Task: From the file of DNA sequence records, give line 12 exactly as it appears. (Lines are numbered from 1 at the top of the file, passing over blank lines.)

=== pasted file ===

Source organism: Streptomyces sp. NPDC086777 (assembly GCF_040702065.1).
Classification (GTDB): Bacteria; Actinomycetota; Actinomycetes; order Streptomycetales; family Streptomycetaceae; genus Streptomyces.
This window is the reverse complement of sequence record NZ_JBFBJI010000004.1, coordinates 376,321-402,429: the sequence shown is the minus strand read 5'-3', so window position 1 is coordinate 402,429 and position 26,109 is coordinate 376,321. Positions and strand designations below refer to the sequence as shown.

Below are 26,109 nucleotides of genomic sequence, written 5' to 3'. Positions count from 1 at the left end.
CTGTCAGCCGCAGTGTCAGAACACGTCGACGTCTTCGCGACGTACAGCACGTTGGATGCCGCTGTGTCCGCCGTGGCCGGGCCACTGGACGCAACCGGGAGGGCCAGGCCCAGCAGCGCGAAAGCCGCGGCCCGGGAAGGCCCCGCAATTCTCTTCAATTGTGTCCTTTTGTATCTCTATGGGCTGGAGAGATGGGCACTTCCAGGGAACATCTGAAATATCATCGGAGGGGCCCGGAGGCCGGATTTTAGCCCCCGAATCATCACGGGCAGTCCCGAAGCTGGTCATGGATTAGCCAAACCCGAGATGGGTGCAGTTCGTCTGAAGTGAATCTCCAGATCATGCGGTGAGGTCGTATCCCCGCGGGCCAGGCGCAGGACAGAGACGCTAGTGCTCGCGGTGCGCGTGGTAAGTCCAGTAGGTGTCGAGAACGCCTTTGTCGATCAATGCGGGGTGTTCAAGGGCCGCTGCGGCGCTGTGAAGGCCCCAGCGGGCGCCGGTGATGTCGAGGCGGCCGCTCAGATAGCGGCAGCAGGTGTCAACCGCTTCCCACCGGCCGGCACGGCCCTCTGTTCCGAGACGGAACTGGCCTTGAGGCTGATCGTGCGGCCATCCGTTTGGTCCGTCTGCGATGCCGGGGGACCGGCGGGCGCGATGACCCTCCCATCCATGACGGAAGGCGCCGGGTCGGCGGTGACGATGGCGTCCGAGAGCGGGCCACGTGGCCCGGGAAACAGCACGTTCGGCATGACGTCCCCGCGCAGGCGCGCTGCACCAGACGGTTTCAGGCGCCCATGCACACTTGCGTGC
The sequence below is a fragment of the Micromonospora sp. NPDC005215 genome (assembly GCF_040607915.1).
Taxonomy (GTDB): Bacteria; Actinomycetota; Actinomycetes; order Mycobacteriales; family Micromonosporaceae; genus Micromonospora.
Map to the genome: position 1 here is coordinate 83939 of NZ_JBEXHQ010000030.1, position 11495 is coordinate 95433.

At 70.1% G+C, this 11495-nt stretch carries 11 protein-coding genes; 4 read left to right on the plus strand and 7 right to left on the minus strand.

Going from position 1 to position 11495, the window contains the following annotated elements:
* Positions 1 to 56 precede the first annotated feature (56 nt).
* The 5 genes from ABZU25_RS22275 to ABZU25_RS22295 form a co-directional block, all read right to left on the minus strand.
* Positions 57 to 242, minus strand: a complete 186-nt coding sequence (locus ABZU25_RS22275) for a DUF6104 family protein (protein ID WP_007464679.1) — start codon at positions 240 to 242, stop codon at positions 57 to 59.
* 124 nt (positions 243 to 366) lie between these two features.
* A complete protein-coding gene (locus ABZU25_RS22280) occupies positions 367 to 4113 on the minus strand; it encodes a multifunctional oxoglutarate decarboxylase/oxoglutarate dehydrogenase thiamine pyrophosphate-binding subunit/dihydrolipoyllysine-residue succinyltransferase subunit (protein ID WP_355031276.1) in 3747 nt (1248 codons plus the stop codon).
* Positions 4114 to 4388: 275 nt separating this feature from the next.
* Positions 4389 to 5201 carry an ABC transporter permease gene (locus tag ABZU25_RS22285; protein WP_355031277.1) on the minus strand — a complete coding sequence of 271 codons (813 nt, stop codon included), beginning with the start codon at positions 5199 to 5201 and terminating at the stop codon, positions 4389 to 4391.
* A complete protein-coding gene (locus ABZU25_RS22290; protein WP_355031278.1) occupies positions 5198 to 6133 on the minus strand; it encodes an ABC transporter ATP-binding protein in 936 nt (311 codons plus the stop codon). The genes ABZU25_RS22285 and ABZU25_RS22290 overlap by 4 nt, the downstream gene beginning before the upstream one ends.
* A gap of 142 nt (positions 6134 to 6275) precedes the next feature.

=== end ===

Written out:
* The 5 genes from ABZU25_RS22275 to ABZU25_RS22295 form a co-directional block, all read right to left on the minus strand.